Black Mountain, like most local governments across the country, has a city planning committee that will hear requests for zoning variances or rezoning, make a determination about the requested change, and pass along their recommendation to the local legislative body who makes the ultimate decision on the issue.  The Black Mountain Planning Board voted 4-3 in favor of recommending rezoning for the funeral home and sent the matter to the Board of Alderman (the Black Mountain legislative body).  On November 7, the Board of Aldermen held a public hearing about the rezoning matter and heard the concerns of the citizens.  Many of the public comments were made in opposition to the installation of an incineration machine because of fear about toxins and fumes being released into the air.  Ultimately the board decided that this matter only came into the public eye due to the mistake in zoning and that arguments opposing the rezoning merely in opposition to the addition of a crematory were irrelevant because Mr. Harwood could install the machine in his building without rezoning and they, as the local government, could do nothing to stop him.  The Board of Alderman unanimously voted to rezone Harwood Home for Funerals to a highway business district as requested.  Had the property been properly zoned for a funeral home when the city most recently updated their zoning then Mr. Harwood would be able to expand his building and business without any approval from the city or input from the citizens.

Elliott Harry

Cremation and the Perception of Death: The Vatican States that Cremated Remains should be Stored in a “Sacred Place”

Image result for catholic cremated remains

In recent years, cremation has become increasingly popular as a means of disposing of human remains. Cheaper than burial, cremation is more accessible for lower income families. As a result of increasing popularity, there are more cremated remains (“cremains”) than ever before. The question of how cremains should be treated after cremation often leads to difficult decisions by family members. Among other things, cremains may be buried, kept by family members, scattered in a meaningful place, preserved in pieces of jewelry or other mementos, or even grown into a tree. The question of how loved one’s cremains should be treated is a deeply personal question that reflects the family’s and the deceased individual’s perception of death.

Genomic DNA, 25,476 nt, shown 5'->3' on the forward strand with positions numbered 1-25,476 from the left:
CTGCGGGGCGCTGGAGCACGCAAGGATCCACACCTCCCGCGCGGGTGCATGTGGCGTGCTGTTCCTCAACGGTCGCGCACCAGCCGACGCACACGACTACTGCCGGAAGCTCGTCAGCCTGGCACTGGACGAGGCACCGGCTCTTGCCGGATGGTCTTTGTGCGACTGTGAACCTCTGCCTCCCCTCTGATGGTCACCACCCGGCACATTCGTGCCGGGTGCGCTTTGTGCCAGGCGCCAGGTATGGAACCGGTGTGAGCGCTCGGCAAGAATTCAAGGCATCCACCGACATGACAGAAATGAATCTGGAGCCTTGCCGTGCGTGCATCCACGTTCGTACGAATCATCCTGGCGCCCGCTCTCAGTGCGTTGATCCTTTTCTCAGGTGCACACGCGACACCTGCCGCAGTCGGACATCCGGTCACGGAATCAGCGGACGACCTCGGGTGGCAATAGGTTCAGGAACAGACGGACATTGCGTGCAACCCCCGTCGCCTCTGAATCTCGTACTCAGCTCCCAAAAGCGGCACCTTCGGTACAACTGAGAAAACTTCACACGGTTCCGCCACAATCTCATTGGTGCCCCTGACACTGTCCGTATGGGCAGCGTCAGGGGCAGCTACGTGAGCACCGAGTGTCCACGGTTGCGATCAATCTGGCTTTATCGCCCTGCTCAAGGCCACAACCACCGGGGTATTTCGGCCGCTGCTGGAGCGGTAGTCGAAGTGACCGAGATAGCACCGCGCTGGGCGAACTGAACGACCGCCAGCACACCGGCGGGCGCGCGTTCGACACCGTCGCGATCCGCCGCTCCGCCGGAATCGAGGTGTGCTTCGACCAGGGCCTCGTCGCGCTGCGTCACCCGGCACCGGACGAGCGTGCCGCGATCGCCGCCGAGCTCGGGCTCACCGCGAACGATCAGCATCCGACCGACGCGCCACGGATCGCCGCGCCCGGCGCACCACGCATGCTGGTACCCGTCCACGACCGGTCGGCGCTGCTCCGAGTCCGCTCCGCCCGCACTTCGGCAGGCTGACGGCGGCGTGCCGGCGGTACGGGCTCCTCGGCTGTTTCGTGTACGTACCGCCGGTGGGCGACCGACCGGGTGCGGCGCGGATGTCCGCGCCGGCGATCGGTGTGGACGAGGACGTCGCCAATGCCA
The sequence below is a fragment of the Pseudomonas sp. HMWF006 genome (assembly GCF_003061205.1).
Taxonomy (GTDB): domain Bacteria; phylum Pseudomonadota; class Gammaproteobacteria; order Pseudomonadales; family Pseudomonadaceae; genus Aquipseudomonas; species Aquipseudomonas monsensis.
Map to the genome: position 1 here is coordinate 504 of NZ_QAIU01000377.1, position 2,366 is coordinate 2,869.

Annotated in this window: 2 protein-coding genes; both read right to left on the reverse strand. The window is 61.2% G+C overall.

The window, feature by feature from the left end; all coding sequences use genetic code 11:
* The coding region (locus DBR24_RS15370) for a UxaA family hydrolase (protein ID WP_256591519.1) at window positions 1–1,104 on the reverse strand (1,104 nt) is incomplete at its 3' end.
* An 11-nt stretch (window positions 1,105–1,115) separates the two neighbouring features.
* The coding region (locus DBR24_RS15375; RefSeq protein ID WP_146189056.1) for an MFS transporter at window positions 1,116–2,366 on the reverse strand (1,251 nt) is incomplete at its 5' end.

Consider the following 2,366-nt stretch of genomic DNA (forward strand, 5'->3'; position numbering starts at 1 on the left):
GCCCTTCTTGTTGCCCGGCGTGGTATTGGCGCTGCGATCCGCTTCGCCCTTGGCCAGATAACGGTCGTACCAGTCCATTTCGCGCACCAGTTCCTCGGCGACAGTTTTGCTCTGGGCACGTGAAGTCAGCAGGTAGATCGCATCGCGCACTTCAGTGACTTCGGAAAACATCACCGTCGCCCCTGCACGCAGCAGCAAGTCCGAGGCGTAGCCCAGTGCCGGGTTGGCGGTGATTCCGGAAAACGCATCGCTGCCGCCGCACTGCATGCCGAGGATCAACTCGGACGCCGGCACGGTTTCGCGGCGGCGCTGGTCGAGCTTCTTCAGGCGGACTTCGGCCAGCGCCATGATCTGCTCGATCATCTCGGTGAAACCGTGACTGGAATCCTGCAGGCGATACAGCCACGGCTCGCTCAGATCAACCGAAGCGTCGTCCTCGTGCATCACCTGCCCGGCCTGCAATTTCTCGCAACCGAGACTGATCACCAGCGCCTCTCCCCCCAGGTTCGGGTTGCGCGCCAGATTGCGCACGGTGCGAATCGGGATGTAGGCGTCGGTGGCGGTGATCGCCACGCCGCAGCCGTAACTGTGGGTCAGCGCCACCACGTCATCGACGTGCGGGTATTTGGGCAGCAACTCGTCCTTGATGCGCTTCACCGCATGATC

The Vatican has recently chimed in on how Catholics should treat cremated remains. In 1963, the Vatican stated that the burial of deceased bodies should be the norm, but that cremation is not per se anti-Catholic, and Catholic funeral rites should not be denied to cremated individuals.  In response, however, to the growing popularization of cremation and the creativity with which cremains have been treated, the Vatican issued a statement declaring that cremains should be kept in “sacred place,” such as a church or cemetery. Treatment of cremains in other ways, such as incorporating the cremains into jewelry or scattering the cremains, is sacrilegious. This statement is a reflection of the Vatican’s dissatisfaction with changing views on the perception of death. In essence, the Vatican feels that the manner in which cremains are often treated in modern society reflect secular notions of death or other “New Age” perceptions of rebirth.   The new guidelines promulgated by the Vatican state “[b]y burying the bodies of the faithful, the Church confirms her faith in the resurrection of the body, and intends to show the great dignity of the human body as an integral part of the human person whose body forms part of their identity.” As a result, individuals wishing to conform to Vatican guidelines must have special permission from a bishop to keep the cremains of a loved one at home.

The Vatican’s stance on the treatment of cremains reflects the shifting views related to the connection between the treatment of human remains and personal perceptions of the meaning of death.

Maria Collins

Why should time with your pets be limited to your life? In New York, your time can now be FURever

As a pet owner and an animal lover, I have come to know that over their short lifetime, pets become a member of your family. When a pet dies, even if your family later decides to adopt a new pet, the void is never truly filled from your beloved friend. Approximately 62% of American households own a pet, so this grieving process is fairly widespread. People grieve the loss of their pets in many ways and have turned to various methods of memorializing them postmortem. Many people decide to cremate their pets after they have passed, keeping the ashes nearby in their home, but the question has remained as to what to do with the pets' cremains when the owner eventually passes.